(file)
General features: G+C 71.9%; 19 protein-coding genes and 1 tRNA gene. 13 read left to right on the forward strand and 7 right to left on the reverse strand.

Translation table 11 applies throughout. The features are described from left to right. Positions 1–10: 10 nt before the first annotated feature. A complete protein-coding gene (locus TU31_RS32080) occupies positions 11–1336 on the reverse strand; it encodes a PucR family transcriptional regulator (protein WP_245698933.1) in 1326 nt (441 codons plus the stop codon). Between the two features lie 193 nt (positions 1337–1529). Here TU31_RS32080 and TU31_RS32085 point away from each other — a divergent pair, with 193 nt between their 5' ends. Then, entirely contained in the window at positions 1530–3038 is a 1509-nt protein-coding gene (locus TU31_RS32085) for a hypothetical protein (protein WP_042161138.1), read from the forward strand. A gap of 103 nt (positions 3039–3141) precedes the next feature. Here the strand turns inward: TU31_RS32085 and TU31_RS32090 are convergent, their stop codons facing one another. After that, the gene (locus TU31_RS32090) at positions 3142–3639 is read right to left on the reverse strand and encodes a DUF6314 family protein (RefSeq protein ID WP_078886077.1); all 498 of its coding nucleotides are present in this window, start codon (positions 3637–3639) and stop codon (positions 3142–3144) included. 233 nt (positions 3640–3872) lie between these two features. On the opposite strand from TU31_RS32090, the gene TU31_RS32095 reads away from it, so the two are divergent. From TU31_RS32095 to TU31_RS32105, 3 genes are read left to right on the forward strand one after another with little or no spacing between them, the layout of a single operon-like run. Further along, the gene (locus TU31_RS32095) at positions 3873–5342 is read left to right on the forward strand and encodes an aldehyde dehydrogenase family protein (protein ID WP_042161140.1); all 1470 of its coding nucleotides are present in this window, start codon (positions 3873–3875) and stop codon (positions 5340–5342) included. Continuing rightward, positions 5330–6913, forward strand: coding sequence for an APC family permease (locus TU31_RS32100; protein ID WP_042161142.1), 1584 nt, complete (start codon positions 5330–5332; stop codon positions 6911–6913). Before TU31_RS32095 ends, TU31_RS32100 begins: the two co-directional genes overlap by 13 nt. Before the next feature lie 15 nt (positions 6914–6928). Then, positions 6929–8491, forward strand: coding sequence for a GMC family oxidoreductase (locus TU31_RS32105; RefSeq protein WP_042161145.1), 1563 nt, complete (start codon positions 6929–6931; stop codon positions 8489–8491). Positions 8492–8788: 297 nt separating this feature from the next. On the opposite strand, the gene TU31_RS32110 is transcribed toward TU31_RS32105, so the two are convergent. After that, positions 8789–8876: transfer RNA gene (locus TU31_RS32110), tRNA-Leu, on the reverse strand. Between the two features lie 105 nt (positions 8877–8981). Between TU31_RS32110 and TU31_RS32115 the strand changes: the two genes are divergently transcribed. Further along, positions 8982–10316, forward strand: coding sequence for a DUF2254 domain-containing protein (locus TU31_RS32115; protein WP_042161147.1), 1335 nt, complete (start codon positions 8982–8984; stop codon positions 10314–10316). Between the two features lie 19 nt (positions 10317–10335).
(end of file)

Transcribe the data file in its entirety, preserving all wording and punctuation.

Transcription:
General features: G+C 71.9%; 19 protein-coding genes and 1 tRNA gene. 13 read left to right on the forward strand and 7 right to left on the reverse strand.

Translation table 11 applies throughout. The features are described from left to right. Positions 1–10: 10 nt before the first annotated feature. A complete protein-coding gene (locus TU31_RS32080) occupies positions 11–1336 on the reverse strand; it encodes a PucR family transcriptional regulator (protein WP_245698933.1) in 1326 nt (441 codons plus the stop codon). Between the two features lie 193 nt (positions 1337–1529). Here TU31_RS32080 and TU31_RS32085 point away from each other — a divergent pair, with 193 nt between their 5' ends. Then, entirely contained in the window at positions 1530–3038 is a 1509-nt protein-coding gene (locus TU31_RS32085) for a hypothetical protein (protein WP_042161138.1), read from the forward strand. A gap of 103 nt (positions 3039–3141) precedes the next feature. Here the strand turns inward: TU31_RS32085 and TU31_RS32090 are convergent, their stop codons facing one another. After that, the gene (locus TU31_RS32090) at positions 3142–3639 is read right to left on the reverse strand and encodes a DUF6314 family protein (RefSeq protein ID WP_078886077.1); all 498 of its coding nucleotides are present in this window, start codon (positions 3637–3639) and stop codon (positions 3142–3144) included. 233 nt (positions 3640–3872) lie between these two features. On the opposite strand from TU31_RS32090, the gene TU31_RS32095 reads away from it, so the two are divergent. From TU31_RS32095 to TU31_RS32105, 3 genes are read left to right on the forward strand one after another with little or no spacing between them, the layout of a single operon-like run. Further along, the gene (locus TU31_RS32095) at positions 3873–5342 is read left to right on the forward strand and encodes an aldehyde dehydrogenase family protein (protein ID WP_042161140.1); all 1470 of its coding nucleotides are present in this window, start codon (positions 3873–3875) and stop codon (positions 5340–5342) included. Continuing rightward, positions 5330–6913, forward strand: coding sequence for an APC family permease (locus TU31_RS32100; protein ID WP_042161142.1), 1584 nt, complete (start codon positions 5330–5332; stop codon positions 6911–6913). Before TU31_RS32095 ends, TU31_RS32100 begins: the two co-directional genes overlap by 13 nt. Before the next feature lie 15 nt (positions 6914–6928). Then, positions 6929–8491, forward strand: coding sequence for a GMC family oxidoreductase (locus TU31_RS32105; RefSeq protein WP_042161145.1), 1563 nt, complete (start codon positions 6929–6931; stop codon positions 8489–8491). Positions 8492–8788: 297 nt separating this feature from the next. On the opposite strand, the gene TU31_RS32110 is transcribed toward TU31_RS32105, so the two are convergent. After that, positions 8789–8876: transfer RNA gene (locus TU31_RS32110), tRNA-Leu, on the reverse strand. Between the two features lie 105 nt (positions 8877–8981). Between TU31_RS32110 and TU31_RS32115 the strand changes: the two genes are divergently transcribed. Further along, positions 8982–10316, forward strand: coding sequence for a DUF2254 domain-containing protein (locus TU31_RS32115; protein WP_042161147.1), 1335 nt, complete (start codon positions 8982–8984; stop codon positions 10314–10316). Between the two features lie 19 nt (positions 10317–10335).